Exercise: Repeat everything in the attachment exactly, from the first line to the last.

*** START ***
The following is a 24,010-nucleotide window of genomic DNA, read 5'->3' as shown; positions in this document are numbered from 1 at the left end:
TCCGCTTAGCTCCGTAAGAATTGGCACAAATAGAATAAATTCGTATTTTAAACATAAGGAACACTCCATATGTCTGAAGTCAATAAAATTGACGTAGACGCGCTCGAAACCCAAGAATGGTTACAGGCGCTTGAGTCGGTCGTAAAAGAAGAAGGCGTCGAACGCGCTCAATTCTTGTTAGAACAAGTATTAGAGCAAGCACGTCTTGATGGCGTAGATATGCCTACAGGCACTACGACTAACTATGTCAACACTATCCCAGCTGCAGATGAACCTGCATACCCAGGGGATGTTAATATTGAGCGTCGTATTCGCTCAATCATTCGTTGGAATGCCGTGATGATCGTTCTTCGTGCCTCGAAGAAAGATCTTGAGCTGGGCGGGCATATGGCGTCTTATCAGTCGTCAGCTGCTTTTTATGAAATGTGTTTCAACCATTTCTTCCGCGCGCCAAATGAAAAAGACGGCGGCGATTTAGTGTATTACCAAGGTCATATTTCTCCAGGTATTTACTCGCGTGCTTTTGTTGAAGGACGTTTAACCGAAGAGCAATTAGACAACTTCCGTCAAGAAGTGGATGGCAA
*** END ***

The following is a 24,010-nucleotide window of genomic DNA, read 5'->3' as shown; positions in this document are numbered from 1 at the left end:
TCCGCTTAGCTCCGTAAGAATTGGCACAAATAGAATAAATTCGTATTTTAAACATAAGGAACACTCCATATGTCTGAAGTCAATAAAATTGACGTAGACGCGCTCGAAACCCAAGAATGGTTACAGGCGCTTGAGTCGGTCGTAAAAGAAGAAGGCGTCGAACGCGCTCAATTCTTGTTAGAACAAGTATTAGAGCAAGCACGTCTTGATGGCGTAGATATGCCTACAGGCACTACGACTAACTATGTCAACACTATCCCAGCTGCAGATGAACCTGCATACCCAGGGGATGTTAATATTGAGCGTCGTATTCGCTCAATCATTCGTTGGAATGCCGTGATGATCGTTCTTCGTGCCTCGAAGAAAGATCTTGAGCTGGGCGGGCATATGGCGTCTTATCAGTCGTCAGCTGCTTTTTATGAAATGTGTTTCAACCATTTCTTCCGCGCGCCAAATGAAAAAGACGGCGGCGATTTAGTGTATTACCAAGGTCATATTTCTCCAGGTATTTACTCGCGTGCTTTTGTTGAAGGACGTTTAACCGAAGAGCAATTAGACAACTTCCGTCAAGAAGTGGATGGCAA